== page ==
Q: Who can comment on the potential conditions and how can they do that?
A: Parties (intervenors, government participants and Northern Gateway) may submit comments to the Panel on the potential conditions. In addition to commenting on the conditions, parties may also comment, with reasons, on which Act (NEB Act or CEAA, 2012) particular conditions should be made under.
Comments on the potential conditions must be filed with written final argument as outlined in Procedural Direction #12 [Filing A49564]. The filing deadline is 12:00 p.m. Pacific Time (1:00 p.m. Mountain Time) on 31 May 2013.
Q: What happens to the conditions after the comments are received?
A: The Panel will review all comments received including during the final argument process. The Panel may make changes to the potential conditions based on the entire evidentiary record and its own analysis. The Panel will issue the conditions with the final report on the project.
Q: Why are conditions important and included in the final report?
A: Regardless of the recommendation put forward by the Panel, conditions must be included in the final report. This is a requirement for all reports under section 52 of the NEB Act. Conditions direct how a project must be constructed or operated.
Q: Can the conditions in the final report be changed by the government?
A: According to the NEB Act, the government cannot alter the conditions put forward by the Panel. The government can, by order, refer any of the terms and conditions outlined in the report back to the NEB for reconsideration. The NEB would then decide whether to make a change to the conditions.
Conditions which the report recommends under the CEAA, 2012 can be altered or supplemented by the government.
Q: What will happen if the federal legislative framework applicable to the proposed project changes?
A: The potential conditions reflect the current federal legislative framework. Should legislative changes come into force prior to release of the Panel report, the Panel would review the impact of these changes on the potential conditions.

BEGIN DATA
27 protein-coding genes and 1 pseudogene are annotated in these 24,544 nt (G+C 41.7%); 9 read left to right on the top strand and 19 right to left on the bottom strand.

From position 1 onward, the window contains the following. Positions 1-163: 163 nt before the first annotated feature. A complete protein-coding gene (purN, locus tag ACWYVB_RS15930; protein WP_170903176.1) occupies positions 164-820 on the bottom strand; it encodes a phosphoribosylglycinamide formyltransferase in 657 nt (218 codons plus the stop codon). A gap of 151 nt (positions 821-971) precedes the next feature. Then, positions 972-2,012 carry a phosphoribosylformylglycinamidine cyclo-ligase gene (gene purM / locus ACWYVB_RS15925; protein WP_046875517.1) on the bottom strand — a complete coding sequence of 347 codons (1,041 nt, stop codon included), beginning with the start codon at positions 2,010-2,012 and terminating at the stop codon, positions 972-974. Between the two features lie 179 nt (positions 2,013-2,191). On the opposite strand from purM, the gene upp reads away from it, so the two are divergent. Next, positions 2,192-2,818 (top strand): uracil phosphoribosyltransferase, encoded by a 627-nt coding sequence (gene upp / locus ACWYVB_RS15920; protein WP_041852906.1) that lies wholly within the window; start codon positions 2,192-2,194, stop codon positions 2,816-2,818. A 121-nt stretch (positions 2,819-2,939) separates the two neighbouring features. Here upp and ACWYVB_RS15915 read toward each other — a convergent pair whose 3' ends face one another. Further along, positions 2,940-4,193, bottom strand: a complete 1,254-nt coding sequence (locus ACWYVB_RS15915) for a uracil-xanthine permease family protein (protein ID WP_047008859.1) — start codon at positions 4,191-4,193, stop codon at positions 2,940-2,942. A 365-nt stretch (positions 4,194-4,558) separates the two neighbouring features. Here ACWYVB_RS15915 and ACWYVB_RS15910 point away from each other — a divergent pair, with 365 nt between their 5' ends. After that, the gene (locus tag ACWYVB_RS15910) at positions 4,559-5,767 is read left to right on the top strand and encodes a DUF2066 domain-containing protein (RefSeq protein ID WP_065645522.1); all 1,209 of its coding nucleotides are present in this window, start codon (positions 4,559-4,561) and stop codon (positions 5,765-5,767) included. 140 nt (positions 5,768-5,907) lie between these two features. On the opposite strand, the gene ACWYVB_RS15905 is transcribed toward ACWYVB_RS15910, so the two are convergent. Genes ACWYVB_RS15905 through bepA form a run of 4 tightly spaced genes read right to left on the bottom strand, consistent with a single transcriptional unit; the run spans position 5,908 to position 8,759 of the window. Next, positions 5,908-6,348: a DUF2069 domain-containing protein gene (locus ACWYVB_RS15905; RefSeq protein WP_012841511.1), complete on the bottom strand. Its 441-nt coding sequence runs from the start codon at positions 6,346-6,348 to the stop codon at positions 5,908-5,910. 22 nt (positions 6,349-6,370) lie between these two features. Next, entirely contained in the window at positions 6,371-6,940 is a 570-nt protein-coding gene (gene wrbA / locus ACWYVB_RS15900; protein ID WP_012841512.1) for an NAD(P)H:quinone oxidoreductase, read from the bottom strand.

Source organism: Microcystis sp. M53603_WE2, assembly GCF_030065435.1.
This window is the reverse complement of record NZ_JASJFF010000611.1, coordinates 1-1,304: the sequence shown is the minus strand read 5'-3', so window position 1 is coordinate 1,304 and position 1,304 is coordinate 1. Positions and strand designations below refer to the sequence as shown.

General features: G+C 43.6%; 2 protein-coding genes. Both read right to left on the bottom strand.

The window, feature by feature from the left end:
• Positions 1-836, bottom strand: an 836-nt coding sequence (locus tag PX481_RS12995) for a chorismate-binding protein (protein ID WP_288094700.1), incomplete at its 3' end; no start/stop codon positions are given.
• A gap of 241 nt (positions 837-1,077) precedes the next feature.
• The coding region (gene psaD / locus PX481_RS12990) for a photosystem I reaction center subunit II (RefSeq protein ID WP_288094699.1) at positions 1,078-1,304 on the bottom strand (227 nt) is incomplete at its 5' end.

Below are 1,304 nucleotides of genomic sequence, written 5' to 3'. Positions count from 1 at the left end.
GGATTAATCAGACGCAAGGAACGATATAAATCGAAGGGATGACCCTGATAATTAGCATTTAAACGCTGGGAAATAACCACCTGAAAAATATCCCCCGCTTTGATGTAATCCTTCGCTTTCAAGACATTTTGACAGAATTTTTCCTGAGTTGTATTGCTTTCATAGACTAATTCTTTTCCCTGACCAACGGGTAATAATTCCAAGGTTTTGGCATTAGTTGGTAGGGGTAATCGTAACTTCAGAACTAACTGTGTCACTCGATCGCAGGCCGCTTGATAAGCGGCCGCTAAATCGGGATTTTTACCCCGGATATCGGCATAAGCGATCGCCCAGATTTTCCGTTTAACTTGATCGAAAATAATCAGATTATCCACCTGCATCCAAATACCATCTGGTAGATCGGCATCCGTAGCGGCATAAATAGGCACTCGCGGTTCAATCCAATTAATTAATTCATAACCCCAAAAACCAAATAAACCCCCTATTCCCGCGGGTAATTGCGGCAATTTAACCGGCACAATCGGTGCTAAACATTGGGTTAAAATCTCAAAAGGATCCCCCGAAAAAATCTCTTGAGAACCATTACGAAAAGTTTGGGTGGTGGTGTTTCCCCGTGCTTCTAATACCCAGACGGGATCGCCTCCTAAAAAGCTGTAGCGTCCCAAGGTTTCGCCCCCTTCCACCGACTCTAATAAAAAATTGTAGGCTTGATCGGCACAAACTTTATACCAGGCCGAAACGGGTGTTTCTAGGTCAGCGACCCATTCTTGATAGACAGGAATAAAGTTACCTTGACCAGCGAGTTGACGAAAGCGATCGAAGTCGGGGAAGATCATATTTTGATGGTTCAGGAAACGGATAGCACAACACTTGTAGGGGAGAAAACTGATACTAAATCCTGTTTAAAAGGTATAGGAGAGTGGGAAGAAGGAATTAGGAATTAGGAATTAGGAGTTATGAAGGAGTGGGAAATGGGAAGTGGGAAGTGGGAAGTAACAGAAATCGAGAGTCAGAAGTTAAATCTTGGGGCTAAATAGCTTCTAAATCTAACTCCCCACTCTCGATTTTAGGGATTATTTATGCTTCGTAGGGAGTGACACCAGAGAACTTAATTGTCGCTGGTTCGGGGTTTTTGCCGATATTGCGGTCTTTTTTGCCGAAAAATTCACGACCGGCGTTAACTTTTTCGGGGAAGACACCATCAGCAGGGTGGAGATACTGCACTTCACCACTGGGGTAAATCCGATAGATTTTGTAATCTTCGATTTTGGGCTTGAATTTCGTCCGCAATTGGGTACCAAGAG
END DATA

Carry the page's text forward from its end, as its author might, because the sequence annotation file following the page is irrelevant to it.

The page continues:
Q: What happens to the conditions after the government makes a decision on the project?
A: If the project is approved, the conditions are attached to the certificates that would be issued by the NEB. The company must comply with all conditions set out in the certificates. The NEB is responsible for verifying and enforcing compliance with all of the conditions. If conditions are not met, a company may not be able to begin various stages of construction or operation, and may also be assessed administrative monetary penalties.
Q: How does the NEB determine compliance with conditions?
A: Companies must submit ongoing documentation or filings with the NEB to demonstrate that they have met each condition. The NEB evaluates this information against the specific requirements that must be met for each condition. It follows up with the company if more information is needed. This can occur through both formal (e.g, letters) and informal (e.g., e-mails, phone calls) means. Meetings between the NEB and the company about particular conditions can also take place.
Only when the NEB is satisfied that the information meets the requirements of a specific condition will the company be authorized to proceed with the activities associated with that condition. Before the project can begin operating, the company must receive NEB approval through a “Leave to Open” application. Ongoing inspections and audits continue throughout the construction and operation of a project. The NEB is the final authority in all matters relating to compliance with conditions.
Q: Where can I find examples of conditions the NEB has placed on other projects?
A: Conditions for past projects can be found in past Reasons for Decision documents or in the Recommendation Reports that are sent to government for other projects. These documents are available on the NEB’s website at www.neb-one.gc.ca.
The draft conditions [Filing A51250] for the Northern Gateway project can be found on the public registry.